Tasmanian skinks

​Application for Scientific Permit – Available for Public Comment

Public comment on the following application for a Scientific Research (Fauna) Permit is open until 25 November 2020.

Applicant: University of Tasmania

Species/Taxon: (including non-target species likely to be affected)

Eastern three-lined skink (Acritoscincus duperreyi)
Delicate skink (Lampropholis delicata)
Southern grass skink (Pseudemoia entrecasteauxii)
Mountain Dragon (Rankinia diemensis)
Tree skink (Carinascincus pretiosus)

Location: Tasmania and offshore islands, including private, public and reserved land.

Title of research: Quantifying phylogeographic congruence among co-distributed lizard species in Tasmania

Aim of project:
The major aim of this project is to generate a database that will allow us to compare phylogeographic structure across 5 major Tasmanian lizard species. These data will complement that previously collected from two additional Tasmanian lizard species (e.g., Carinascincus ocellatus; Cliff et al. 2015, Carinascincus metalicus; Kreger et al. 2020) as well as data currently being collected from a third species (Lioholis whitii). We will then combine these data sets together and, along with the latest phylogenetic statistical analyses, test for similarities and differences in phylogenetic structure in lizard species across Tasmania.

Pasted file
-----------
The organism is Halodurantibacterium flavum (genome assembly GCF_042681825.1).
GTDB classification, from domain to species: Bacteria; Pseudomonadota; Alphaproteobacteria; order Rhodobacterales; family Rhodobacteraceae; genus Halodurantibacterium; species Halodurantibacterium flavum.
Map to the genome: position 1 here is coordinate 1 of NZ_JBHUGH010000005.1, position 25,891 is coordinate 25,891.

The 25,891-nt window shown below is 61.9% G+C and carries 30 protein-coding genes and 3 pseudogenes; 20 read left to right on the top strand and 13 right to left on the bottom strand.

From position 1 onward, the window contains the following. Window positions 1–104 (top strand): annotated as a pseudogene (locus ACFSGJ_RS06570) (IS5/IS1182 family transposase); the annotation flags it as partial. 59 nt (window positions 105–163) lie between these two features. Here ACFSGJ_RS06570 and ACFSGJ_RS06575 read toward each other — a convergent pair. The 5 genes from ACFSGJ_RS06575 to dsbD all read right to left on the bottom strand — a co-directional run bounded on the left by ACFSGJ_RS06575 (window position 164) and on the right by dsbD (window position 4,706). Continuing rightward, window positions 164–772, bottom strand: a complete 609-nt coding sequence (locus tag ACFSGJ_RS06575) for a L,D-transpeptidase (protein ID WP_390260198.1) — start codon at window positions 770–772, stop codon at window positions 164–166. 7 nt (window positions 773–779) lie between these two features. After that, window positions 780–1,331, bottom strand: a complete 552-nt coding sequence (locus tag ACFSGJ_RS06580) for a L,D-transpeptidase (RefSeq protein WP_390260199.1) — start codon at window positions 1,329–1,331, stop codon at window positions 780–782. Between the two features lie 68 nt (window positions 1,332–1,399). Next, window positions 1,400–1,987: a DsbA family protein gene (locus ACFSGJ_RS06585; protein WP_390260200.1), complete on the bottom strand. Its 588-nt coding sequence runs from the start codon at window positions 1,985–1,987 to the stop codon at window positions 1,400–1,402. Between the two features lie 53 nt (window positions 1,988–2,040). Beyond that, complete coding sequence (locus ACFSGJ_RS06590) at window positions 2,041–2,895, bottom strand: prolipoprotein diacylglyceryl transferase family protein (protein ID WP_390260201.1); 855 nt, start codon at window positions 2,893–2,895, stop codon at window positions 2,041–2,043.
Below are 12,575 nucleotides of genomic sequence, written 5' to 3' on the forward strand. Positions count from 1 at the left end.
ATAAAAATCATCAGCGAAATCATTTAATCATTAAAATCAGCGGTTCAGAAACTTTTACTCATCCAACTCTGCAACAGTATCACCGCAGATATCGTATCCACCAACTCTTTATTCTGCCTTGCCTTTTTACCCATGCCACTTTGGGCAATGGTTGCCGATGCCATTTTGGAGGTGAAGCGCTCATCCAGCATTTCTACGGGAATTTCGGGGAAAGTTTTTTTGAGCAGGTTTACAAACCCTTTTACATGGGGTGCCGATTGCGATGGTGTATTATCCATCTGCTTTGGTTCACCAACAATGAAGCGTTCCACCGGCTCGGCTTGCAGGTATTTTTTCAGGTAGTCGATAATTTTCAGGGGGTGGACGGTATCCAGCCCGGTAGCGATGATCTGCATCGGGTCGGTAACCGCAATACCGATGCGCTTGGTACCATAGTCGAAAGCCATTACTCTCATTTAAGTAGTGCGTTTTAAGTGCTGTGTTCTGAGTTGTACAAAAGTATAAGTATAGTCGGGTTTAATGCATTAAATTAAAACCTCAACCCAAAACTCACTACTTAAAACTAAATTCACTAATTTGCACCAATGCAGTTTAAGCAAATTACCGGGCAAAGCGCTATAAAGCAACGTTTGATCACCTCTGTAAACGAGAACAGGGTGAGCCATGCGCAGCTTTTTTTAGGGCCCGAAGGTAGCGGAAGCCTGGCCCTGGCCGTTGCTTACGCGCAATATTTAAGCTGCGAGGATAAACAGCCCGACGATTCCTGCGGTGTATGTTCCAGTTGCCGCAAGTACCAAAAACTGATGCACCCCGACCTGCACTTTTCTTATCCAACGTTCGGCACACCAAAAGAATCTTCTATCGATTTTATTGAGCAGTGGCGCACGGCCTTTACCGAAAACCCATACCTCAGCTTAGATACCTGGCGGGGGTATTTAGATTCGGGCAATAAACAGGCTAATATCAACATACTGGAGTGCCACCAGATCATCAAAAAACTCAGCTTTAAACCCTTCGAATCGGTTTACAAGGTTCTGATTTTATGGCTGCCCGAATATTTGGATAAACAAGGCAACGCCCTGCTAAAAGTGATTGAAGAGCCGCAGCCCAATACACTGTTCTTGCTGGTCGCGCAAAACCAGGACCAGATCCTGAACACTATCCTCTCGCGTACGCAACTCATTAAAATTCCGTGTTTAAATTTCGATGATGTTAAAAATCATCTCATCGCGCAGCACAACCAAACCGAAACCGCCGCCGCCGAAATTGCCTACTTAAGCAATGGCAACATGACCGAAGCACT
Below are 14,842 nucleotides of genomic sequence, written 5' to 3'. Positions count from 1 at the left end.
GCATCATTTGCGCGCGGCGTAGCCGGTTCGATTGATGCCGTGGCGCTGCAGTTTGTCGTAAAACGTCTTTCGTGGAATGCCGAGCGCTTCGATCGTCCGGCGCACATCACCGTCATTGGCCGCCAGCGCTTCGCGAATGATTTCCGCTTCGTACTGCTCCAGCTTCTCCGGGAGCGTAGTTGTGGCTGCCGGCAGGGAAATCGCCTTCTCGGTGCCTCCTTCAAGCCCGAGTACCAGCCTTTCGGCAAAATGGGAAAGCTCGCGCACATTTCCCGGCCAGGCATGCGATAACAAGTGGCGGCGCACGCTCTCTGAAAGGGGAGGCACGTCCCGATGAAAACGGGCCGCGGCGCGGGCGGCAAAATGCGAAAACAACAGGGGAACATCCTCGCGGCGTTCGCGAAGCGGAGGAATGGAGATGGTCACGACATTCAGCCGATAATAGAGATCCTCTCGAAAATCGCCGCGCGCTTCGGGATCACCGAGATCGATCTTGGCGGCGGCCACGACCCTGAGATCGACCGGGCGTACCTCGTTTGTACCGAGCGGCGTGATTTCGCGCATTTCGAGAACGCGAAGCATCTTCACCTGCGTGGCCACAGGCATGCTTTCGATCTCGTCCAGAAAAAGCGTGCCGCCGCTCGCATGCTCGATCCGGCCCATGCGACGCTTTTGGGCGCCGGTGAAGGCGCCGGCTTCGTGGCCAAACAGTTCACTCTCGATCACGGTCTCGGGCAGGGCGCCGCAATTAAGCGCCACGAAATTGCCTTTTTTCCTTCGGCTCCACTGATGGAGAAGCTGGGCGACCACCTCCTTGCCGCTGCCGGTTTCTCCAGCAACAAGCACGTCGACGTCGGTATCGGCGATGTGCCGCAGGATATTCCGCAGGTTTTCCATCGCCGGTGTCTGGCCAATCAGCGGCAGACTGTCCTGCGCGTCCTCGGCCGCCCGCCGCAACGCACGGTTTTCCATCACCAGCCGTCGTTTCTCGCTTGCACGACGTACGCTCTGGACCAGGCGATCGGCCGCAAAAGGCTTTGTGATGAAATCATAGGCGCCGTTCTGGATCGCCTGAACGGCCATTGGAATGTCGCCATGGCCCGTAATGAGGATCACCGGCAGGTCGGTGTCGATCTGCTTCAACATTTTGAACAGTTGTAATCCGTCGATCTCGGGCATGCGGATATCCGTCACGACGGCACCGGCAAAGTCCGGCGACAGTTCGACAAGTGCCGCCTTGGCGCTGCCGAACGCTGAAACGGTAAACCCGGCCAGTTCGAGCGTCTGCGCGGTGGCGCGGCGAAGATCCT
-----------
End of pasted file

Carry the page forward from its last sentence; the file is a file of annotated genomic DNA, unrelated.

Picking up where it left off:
Justification:
This study will increase our understanding of the response of Tasmanian fauna to past climate change and will help provide insight into the impacts of future climate change on Tasmanian reptiles. The study species targeted are widely distributed and to obtain samples from across their distribution, it will be necessary to sample within private, public and reserved land.

Maximum likely numbers of individuals involved:
Maximum 200 individuals from each of the 5 target species (Acritoscincus duperreyi, Lampropholis delicata, Pseudemoia entrecasteauxii, Rankinia diemensis, Carinascincus pretiosus).

Activities undertaken and methods:
Searching for and capturing the five lizard species. Lizards will be caught by hand or by hookless mealworm fishing or through lizard noosing. Animals will be measured for length and weight and have ~3 mm of tail tip removed for genetic analysis and will be released shortly after capture.

Fate of animals:
Animals will be released at their site of capture.

Likely impact on species involved (including any by-catch):
None. The target species is widespread and locally abundant. Little adverse impact is expected for individuals and no negative population effects are expected. 

Contact

Scientific Research Permits
Natural and Cultural Heritage
Level 8, 59 Collins Street
Hobart TAS 7000
Email: Scientific.Permits@dpipwe.tas.gov.au

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